BIOS: Biosciences
University College London BIOS0023: From Genetic Disease to Transport Physiology
Description: The course discusses several genetic diseases in which ion transport, mostly in epithelia, is affected. There is a major focus on how the disease mechanisms have informed on the physiological role of the proteins mutated in these diseases, and therefore, the course will be a good primer on how to understand pathophysiology in general. Several model systems will be introduced which can be employed to assess transport physiology, and they include expression systems for ion channels and transporters, such as Xenopus oocytes and mammalian cells, animal models such as mice, drosophila and zebrafish, as well as the molecular tools necessary to use these expression or model systems. The course will form a good basis for a Masters or PhD in neuroscience and other biosciences. The course will also be of particular interest to genetics and physiology students. The course will enable you to read and understand primary papers and will hone your presentation skills.

Course Organiser: Dr Anselm Zdebik and Prof. Shamshad Cockcroft, Neuroscience, Physiology and Pharmacology, 020 8016 8317/76796259.,
Enquiries: Biosciences Teaching Office, Room G10, Medawar Building; 020 7679 3751, (internal X53751). Administrator: Rani Jandoo. X 54058

Pre-requisites: We expect some background knowledge in biosciences though this is not essential. If you wish to join from a different background, e.g. Natural Sciences, please contact the Course Organiser. This is usually possible. Due to the presentation component of the course, numbers will be capped at 32.

Module outline: This bioscience course aims to advance and consolidate knowledge gained in various courses, particularly to understand how to ask a research question and to understand experimental techniques to answer it, and it will also be relevant to a variety of backgrounds. The course also provides a forum to develop transferable skills such as scientific debate, presentation skills, and understanding primary research papers
Module aims:
1. For students to increase their knowledge of genetics, obtaining genetic and structural information from databases such as OMIM, ensembl and swissprot
2. To understand how to obtain cDNA clones, insert mutations and express in expression systems to study their biophysical properties.
3. To understand how a genetic disease can affect multiple organs, and how to assess these changes can be understood using animal models.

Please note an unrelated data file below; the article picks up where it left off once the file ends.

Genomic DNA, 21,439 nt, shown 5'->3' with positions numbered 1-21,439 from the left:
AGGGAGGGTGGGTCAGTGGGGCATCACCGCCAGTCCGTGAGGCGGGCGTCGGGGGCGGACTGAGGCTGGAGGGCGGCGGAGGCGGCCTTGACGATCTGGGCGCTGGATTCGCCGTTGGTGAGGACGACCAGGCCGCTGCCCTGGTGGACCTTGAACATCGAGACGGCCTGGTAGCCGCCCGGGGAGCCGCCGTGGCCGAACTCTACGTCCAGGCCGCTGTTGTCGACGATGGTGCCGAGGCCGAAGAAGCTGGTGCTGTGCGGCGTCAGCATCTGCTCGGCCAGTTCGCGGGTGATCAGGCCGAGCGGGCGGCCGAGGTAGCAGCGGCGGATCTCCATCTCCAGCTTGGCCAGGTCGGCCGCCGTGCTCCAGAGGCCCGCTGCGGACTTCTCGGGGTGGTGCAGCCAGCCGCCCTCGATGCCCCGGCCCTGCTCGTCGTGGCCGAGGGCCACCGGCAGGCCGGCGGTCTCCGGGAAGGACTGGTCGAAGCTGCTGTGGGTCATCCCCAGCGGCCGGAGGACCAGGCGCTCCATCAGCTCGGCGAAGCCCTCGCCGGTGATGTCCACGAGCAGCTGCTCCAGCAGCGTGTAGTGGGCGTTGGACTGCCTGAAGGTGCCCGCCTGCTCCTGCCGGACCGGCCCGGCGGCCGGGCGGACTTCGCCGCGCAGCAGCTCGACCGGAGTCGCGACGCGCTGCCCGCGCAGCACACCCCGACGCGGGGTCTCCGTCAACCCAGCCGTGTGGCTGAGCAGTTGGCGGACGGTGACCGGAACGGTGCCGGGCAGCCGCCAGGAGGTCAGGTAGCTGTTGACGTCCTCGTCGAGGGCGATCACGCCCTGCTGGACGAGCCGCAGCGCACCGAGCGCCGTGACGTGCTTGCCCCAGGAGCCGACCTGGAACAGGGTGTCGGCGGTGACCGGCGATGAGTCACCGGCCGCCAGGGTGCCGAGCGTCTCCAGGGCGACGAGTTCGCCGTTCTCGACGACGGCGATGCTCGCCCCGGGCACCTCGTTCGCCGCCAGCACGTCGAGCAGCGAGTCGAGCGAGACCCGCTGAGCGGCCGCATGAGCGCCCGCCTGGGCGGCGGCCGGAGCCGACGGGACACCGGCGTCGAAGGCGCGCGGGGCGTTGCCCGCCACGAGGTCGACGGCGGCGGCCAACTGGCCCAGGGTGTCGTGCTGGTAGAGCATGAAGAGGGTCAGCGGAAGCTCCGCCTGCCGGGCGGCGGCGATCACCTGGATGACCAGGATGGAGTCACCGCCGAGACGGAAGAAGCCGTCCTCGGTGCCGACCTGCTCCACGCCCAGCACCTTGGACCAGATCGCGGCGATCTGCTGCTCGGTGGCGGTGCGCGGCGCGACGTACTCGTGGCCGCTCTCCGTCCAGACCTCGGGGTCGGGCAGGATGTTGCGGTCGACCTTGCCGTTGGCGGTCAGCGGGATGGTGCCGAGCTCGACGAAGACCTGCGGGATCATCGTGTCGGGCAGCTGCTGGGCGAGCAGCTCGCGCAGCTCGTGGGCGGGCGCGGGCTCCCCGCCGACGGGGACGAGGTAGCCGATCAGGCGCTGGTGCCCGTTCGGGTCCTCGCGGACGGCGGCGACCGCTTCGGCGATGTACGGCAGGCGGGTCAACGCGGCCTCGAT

Module objectives:
1. Knowledge of ion transport (sodium, potassium, chloride and phosphate) in the mammalian kidney, lung and inner ear
2. Knowledge of the physiological mechanisms involved in the homoeostasis of these ions
3. Ability to research the literature for information on (patho)physiology and genetics
4. An understanding of how to plan experiments to tackle specific research problems
5.To develop verbal and visual presentation skills
6.To enhance personal and group working skills
Key skills provided by module: Use of databases to generate hypotheses on physiological principles. Use of electronic databases for themed literature searches. Preparing oral presentations for small groups and workshops and contributing to scientific debate.
Module lectures: As listed on the Moodle timetable. Lectures are usually held on Wednesdays (09.00-11.00) and Fridays (09.00-11.00). The venues are listed on the CMIS common timetable. All lectures will begin at 5 minutes past the hour and end at 5 minutes to the hour. Wherever possible, PDF files of presentations will be posted on the Moodle website BEFORE the lecture, but this is not always possible.


Aim: To learn how to communicate scientific research to different audiences and to acquire skills needed to critically review the literature in a broad range of topics in biodiversity, evolution and conservation.

1. Understand how to communicate effectively about science to different audiences.
2. Acquire knowledge of the current literature in selected topics within biodiversity, evolution and conservation.
3. Gain an understanding of the diversity and multidisciplinary nature of research in biodiversity, evolution and conservation

Outline: The course consists of lectures and workshops delivered by academics and other industry colleagues from within UCL, the Natural History Museum London and Zoological Society of London, RSPB, UNEP, NERC and the BBC. The course will be delivered weekly in Term 1. Students will also attend other weekly seminar series in GEE, and other relevant seminars at the Natural History Museum London, and The Zoological Society of London. Assessment will be made through an scientific review article, a blog post and a talk, and these assessments aim to train the studetns in scientific communication in different formats (written and verbal) and to different audiences (other scientists and the general public).